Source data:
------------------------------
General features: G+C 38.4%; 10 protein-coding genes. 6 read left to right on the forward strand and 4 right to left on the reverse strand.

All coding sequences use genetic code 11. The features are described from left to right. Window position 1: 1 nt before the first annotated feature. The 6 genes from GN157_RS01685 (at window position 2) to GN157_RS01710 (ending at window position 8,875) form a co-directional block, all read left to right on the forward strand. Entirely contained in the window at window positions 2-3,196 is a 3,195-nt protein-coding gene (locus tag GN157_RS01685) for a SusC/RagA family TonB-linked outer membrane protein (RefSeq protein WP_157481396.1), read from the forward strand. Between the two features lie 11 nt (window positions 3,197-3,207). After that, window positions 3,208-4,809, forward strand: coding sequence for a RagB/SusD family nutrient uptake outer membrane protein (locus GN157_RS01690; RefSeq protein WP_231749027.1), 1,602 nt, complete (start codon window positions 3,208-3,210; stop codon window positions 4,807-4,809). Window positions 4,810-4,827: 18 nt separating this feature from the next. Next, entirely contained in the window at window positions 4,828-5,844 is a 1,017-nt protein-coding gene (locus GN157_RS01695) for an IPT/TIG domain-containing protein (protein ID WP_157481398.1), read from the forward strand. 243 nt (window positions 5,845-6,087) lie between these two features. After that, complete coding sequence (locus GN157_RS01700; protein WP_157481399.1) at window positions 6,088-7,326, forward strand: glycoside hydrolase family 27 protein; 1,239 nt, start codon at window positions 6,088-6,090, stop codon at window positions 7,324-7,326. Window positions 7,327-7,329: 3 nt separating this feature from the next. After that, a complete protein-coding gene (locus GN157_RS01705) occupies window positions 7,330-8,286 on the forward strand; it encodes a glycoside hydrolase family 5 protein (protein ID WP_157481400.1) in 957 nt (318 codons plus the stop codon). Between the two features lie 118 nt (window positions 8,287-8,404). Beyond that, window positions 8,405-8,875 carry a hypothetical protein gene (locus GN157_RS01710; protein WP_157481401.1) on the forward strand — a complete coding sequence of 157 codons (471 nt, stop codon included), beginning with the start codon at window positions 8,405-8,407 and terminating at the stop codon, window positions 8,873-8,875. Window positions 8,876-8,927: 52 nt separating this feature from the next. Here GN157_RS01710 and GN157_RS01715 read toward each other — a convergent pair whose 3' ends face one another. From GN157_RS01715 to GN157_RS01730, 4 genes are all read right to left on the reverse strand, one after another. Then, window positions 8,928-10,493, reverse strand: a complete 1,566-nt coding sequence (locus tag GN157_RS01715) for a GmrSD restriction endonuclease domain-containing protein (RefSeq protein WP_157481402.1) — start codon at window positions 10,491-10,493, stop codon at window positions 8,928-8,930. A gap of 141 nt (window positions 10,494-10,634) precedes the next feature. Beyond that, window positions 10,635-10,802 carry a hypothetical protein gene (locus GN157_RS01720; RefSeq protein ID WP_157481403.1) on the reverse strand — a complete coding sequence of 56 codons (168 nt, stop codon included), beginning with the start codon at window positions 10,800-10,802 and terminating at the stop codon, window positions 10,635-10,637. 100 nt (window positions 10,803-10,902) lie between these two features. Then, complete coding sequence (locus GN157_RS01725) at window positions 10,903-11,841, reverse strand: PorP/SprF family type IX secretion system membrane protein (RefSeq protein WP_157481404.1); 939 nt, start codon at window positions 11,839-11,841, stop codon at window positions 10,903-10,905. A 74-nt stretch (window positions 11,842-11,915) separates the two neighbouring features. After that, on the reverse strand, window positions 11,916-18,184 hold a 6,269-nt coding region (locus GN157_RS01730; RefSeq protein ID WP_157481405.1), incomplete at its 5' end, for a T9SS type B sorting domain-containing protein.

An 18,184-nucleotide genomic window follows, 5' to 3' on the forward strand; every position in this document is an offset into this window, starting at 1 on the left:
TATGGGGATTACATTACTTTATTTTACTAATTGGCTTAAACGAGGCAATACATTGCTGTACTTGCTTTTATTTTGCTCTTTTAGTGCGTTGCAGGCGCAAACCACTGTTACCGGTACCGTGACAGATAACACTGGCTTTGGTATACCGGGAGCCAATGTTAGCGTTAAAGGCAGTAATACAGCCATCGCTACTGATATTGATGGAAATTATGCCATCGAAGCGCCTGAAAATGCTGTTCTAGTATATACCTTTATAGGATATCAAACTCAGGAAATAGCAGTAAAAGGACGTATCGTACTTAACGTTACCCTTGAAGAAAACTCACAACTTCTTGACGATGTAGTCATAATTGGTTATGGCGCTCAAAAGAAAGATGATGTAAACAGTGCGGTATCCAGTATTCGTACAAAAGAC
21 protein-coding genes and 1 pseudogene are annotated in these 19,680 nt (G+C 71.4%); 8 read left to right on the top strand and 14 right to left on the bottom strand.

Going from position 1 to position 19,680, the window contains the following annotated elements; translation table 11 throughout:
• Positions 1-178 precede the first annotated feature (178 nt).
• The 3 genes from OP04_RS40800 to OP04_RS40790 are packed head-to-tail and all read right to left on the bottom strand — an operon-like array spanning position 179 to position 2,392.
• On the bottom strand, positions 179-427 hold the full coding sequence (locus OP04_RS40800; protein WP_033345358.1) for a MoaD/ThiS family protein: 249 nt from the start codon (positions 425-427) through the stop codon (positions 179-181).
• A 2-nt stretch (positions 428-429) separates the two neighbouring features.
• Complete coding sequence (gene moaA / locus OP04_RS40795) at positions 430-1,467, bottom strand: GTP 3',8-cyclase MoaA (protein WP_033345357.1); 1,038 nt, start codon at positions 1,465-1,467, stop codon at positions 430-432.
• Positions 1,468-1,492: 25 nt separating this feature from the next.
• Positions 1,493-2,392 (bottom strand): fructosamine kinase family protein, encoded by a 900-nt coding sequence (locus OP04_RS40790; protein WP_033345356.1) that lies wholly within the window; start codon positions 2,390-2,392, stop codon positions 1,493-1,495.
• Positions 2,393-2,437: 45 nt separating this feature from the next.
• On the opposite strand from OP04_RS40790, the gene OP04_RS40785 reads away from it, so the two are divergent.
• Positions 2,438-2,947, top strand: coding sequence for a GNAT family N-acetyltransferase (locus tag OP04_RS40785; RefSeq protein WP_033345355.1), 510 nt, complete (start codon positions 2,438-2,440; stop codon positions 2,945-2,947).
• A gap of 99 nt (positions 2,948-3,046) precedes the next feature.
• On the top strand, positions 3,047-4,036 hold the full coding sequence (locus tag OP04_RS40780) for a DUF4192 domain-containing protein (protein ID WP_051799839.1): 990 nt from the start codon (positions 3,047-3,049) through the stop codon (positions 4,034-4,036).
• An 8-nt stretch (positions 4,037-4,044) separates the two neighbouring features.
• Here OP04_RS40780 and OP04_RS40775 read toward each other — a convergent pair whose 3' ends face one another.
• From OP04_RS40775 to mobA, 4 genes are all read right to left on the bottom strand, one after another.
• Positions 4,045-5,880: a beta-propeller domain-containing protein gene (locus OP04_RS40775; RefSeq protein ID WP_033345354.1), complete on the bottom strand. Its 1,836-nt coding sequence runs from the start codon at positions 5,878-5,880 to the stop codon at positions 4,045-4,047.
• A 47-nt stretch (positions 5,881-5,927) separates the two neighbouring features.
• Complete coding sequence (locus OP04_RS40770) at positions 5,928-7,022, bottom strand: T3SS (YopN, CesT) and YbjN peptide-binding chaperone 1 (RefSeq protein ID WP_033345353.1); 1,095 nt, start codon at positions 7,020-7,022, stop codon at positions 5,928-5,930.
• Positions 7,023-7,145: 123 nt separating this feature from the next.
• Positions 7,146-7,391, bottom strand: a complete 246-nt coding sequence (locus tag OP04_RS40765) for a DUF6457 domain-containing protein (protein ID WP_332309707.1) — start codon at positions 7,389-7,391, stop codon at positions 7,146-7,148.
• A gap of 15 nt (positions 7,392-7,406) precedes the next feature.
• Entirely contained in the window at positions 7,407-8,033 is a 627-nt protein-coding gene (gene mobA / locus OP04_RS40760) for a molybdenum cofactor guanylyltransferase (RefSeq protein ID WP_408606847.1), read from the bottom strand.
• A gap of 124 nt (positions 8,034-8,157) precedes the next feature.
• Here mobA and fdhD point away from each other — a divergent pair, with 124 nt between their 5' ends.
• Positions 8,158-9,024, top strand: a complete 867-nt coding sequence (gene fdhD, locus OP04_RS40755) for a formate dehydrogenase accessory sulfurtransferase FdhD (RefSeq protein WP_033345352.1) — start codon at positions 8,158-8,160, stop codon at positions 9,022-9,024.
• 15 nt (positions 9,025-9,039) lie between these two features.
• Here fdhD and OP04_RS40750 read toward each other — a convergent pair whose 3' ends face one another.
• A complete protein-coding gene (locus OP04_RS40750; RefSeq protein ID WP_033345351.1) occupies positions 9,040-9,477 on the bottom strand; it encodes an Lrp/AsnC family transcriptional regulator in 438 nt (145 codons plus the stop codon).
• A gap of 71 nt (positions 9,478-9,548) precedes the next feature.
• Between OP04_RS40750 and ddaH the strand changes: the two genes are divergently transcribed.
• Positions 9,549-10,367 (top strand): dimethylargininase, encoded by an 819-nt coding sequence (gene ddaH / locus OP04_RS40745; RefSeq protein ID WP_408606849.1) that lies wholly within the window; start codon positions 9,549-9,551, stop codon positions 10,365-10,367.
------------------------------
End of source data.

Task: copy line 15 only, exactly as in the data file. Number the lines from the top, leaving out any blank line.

• On the opposite strand from OP04_RS40790, the gene OP04_RS40785 reads away from it, so the two are divergent.